Risky sexual behavior is a serious public health problem. Child sexual abuse is an established risk factor, but other forms of maltreatment appear to elevate risky behavior. The mechanisms by which child maltreatment influence risk are not well understood. This study used data from 859 high-risk youth, followed through age 18. Official reports of each form of maltreatment were coded. At age 16, potential mediators (trauma symptoms and substance use) were assessed. At age 18, risky sexual behavior (more than four partners, unprotected sex, unassertiveness in sexual refusal) was assessed. Neglect significantly predicted unprotected sex. Substance use predicted unprotected sex and four or more partners but did not mediate the effects of maltreatment. Trauma symptoms predicted unprotected sex and mediated effects of emotional maltreatment on unprotected sex and on assertiveness in sexual refusal and the effects of sexual abuse on unprotected sex. Both neglect and emotional maltreatment emerged as important factors in risky sexual behavior. Trauma symptoms appear to be an important pathway by which maltreatment confers risk for risky sexual behavior. Interventions to reduce risky sexual behavior should include assessment and treatment for trauma symptoms and for history of child maltreatment in all its forms.

    October 24, 2016   doi: 10.1177/1077559516674595   open full text
  • The Effects of the Hypothetical Putative Confession and Negatively Valenced Yes/No Questions on Maltreated and Nonmaltreated Childrens Disclosure of a Minor Transgression.
    Stolzenberg, S. N., McWilliams, K., Lyon, T. D.
    Child Maltreatment. October 17, 2016

    This study examined the effects of the hypothetical putative confession (telling children "What if I said that [the suspect] told me everything that happened and he said he wants you to tell the truth?") and negatively valenced yes/no questions varying in their explicitness ("Did the [toy] break?" vs. "Did something bad happen to the [toy]?") on two hundred and six 4- to 9-year-old maltreated and nonmaltreated children’s reports, half of whom had experienced toy breakage and had been admonished to keep the breakage a secret. The hypothetical putative confession increased the likelihood that children disclosed breakage without increasing false reports. The yes/no questions elicited additional disclosures of breakage but also some false reports. The less explicit questions (referencing "something bad") were as effective in eliciting true reports as the questions explicitly referencing breakage. Pairing affirmative answers to the yes/no questions with recall questions asking for elaboration allowed for better discrimination between true and false reports. The results suggest promising avenues for interviewers seeking to increase true disclosures without increasing false reports.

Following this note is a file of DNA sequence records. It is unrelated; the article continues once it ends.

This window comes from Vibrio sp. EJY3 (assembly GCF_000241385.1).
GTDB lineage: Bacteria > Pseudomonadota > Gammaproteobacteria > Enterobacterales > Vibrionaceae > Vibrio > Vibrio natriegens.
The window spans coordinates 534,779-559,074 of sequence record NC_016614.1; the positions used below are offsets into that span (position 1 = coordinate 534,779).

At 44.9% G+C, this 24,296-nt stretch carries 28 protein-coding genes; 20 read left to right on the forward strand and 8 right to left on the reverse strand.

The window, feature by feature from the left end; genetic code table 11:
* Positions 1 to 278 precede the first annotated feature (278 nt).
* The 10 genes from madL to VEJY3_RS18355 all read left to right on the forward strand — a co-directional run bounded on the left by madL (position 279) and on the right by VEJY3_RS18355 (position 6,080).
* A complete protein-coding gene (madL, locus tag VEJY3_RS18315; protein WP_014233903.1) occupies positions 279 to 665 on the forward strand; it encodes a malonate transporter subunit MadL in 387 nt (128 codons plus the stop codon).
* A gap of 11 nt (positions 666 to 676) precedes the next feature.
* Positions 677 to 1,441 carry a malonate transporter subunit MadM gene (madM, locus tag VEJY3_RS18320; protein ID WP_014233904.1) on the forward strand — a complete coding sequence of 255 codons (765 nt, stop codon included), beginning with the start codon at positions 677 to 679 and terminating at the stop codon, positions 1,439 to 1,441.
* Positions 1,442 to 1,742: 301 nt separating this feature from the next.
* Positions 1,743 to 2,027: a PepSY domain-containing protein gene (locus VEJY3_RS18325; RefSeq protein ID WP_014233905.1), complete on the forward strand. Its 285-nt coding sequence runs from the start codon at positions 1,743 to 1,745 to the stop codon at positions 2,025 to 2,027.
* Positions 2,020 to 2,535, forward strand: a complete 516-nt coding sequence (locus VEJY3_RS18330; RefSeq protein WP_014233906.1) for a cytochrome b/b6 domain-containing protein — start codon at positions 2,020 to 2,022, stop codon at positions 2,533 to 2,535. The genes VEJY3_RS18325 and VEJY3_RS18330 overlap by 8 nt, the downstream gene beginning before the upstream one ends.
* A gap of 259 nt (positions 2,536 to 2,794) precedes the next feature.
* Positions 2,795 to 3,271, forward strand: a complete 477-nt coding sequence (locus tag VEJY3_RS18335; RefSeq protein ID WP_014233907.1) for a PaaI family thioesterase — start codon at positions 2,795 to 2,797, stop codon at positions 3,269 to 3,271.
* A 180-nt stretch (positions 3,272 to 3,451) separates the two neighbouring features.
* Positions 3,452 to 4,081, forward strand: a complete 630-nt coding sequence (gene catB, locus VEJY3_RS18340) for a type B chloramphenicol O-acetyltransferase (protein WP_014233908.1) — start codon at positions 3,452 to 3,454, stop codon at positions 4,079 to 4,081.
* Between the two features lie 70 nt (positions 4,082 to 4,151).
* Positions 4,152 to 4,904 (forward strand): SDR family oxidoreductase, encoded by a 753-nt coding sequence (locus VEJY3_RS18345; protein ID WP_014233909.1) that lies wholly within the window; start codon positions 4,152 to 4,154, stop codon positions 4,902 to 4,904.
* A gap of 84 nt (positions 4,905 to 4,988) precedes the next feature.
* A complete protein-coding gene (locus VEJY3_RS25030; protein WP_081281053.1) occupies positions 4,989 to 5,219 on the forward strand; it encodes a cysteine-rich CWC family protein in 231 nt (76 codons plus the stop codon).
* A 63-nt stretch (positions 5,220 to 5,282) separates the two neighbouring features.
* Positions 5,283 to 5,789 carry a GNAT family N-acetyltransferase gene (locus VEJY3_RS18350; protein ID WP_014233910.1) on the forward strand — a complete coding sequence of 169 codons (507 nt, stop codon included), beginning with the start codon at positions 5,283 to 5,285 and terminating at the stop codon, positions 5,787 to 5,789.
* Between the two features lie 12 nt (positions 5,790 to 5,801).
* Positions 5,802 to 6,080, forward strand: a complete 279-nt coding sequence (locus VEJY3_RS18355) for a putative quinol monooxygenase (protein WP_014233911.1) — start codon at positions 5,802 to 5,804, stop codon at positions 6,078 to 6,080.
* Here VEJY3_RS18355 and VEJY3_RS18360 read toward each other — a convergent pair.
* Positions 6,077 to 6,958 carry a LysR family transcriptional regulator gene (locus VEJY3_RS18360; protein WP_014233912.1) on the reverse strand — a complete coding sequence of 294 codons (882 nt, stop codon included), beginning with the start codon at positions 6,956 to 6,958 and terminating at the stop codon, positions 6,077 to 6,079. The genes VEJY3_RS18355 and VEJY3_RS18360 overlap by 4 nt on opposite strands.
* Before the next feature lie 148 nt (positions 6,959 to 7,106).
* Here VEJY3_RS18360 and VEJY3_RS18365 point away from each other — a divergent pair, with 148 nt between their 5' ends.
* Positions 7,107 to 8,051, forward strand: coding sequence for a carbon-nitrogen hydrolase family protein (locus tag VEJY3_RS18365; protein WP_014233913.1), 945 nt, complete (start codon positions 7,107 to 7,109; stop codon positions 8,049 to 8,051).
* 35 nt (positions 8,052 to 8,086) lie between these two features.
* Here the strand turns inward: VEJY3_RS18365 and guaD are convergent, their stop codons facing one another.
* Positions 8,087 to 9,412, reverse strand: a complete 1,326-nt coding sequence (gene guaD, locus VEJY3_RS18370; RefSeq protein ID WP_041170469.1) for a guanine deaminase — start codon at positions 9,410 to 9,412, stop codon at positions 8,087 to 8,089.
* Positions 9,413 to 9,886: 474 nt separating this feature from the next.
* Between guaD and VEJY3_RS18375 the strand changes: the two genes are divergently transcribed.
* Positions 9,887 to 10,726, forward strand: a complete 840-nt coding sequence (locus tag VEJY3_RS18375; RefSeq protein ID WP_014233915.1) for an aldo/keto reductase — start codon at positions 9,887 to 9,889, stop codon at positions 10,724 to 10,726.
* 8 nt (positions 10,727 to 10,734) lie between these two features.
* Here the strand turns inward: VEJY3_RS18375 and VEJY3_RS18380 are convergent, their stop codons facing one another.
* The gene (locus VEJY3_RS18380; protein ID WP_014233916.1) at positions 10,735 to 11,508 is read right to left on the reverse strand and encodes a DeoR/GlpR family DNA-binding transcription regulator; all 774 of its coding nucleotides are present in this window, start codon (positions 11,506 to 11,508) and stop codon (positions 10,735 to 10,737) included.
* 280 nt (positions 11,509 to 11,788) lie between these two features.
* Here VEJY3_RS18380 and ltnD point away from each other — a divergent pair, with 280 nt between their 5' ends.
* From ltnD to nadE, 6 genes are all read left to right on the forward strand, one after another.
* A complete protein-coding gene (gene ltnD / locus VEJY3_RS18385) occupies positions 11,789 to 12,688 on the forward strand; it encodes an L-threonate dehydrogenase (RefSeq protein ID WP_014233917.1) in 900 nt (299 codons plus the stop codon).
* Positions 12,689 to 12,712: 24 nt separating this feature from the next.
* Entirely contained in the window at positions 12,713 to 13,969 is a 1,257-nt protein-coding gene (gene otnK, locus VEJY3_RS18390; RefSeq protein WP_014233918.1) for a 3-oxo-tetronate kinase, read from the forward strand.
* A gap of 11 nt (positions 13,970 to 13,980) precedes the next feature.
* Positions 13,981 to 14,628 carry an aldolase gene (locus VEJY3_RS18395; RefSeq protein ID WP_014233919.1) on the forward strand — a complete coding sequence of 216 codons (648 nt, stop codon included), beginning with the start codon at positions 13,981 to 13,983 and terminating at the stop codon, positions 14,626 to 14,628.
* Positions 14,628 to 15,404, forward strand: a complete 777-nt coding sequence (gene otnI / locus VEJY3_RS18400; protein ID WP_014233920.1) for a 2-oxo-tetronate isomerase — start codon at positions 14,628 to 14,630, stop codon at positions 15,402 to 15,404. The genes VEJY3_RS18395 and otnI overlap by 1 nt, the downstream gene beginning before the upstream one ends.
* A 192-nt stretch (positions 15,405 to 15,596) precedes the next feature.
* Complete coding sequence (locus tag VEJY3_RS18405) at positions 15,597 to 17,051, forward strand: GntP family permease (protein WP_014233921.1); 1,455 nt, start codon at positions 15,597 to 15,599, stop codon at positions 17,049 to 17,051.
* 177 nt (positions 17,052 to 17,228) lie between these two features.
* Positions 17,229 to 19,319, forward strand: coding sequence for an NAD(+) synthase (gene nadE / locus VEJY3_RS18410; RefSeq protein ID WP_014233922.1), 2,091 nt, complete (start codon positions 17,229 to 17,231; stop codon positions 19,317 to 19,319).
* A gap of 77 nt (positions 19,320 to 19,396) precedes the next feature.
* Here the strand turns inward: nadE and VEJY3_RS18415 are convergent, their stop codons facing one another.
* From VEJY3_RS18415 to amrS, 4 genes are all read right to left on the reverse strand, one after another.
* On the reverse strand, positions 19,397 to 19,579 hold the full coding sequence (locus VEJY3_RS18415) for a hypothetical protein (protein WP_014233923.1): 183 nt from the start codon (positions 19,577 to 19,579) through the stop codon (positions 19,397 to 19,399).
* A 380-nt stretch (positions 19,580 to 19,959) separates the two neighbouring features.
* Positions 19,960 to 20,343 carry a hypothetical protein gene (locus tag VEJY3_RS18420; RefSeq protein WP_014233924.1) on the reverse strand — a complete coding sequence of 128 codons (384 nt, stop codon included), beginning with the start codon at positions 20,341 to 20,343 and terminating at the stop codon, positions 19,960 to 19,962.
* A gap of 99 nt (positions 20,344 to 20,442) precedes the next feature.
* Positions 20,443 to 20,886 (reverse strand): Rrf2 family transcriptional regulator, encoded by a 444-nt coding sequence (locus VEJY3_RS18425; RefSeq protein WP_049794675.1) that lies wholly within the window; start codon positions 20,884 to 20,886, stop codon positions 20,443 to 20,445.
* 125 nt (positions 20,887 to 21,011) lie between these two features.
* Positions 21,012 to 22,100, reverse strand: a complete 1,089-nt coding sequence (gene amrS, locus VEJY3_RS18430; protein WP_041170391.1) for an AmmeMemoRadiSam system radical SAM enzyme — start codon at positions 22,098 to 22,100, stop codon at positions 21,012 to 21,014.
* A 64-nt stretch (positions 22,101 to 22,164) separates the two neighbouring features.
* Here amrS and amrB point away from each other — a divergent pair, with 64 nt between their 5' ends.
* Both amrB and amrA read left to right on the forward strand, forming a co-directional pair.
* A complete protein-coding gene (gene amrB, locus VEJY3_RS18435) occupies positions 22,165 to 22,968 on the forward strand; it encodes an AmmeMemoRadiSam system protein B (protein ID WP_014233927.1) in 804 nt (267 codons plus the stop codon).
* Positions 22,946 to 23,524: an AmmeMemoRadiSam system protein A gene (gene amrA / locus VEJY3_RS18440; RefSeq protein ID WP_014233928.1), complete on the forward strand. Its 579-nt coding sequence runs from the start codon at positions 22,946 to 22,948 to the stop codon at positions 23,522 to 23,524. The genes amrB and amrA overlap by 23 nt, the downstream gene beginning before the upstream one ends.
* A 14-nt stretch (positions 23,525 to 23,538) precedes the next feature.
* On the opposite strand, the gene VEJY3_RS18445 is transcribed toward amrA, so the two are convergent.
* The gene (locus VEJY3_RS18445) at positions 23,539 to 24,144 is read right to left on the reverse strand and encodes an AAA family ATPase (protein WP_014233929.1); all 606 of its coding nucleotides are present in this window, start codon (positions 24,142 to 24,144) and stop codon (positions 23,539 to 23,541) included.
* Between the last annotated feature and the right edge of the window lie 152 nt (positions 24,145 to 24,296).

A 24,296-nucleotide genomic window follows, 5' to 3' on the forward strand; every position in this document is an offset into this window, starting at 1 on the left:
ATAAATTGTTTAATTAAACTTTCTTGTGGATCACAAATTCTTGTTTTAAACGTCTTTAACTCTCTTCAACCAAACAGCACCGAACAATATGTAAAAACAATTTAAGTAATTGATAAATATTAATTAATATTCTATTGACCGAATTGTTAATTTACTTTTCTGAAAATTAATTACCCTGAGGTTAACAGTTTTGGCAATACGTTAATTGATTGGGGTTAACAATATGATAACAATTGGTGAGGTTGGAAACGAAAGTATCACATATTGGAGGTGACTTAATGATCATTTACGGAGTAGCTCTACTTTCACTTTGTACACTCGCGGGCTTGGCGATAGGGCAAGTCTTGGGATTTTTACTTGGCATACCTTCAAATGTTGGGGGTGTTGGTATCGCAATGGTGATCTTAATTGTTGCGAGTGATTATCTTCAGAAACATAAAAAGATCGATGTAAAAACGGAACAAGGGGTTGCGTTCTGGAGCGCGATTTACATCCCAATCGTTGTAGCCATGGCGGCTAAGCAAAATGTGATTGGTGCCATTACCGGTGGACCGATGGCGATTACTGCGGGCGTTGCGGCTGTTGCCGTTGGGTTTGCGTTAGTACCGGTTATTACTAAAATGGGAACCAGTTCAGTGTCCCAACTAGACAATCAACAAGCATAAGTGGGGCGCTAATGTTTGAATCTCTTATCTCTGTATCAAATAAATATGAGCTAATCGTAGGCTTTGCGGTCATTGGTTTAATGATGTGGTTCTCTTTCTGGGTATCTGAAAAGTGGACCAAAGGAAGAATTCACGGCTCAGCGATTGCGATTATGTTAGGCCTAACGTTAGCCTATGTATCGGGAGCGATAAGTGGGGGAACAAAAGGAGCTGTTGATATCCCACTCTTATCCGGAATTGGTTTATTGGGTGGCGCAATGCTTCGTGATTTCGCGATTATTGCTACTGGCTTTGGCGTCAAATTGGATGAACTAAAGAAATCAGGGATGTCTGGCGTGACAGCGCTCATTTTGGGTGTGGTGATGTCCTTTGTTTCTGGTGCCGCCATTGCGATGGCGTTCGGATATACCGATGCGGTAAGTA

October 17, 2016   doi: 10.1177/1077559516673734   open full text
  • Concordance of Parent- and Child-Reported Physical Abuse Following Child Protective Services Investigation.
    Kobulsky, J. M., Kepple, N. J., Holmes, M. R., Hussey, D. L.
    Child Maltreatment. October 13, 2016

    Knowledge about the concordance of parent- and child-reported child physical abuse is scarce, leaving researchers and practitioners with little guidance on the implications of selecting either informant. Drawing from a 2008–2009 sample of 11- to 17-year-olds (N = 636) from Wave 1 of the second National Survey of Child and Adolescent Well-Being, this study first examined parent–child concordance in physical abuse reporting (Parent–Child Conflict Tactic Scale). Second, it applied multivariate regression analysis to relate parent–child agreement in physical abuse to parent-reported (Child Behavior Checklist) and child-reported (Youth Self Report) child behavioral problems. Results indicate low parent–child concordance of physical abuse ( = .145). Coreporting of physical abuse was related to clinical-level parent-reported externalizing problems (y{macron} = 64.57), whereas child-only reports of physical abuse were the only agreement category related to child-reported internalizing problems (B = 4.17, p < .001). Attribution bias theory may further understanding of reporting concordance and its implications.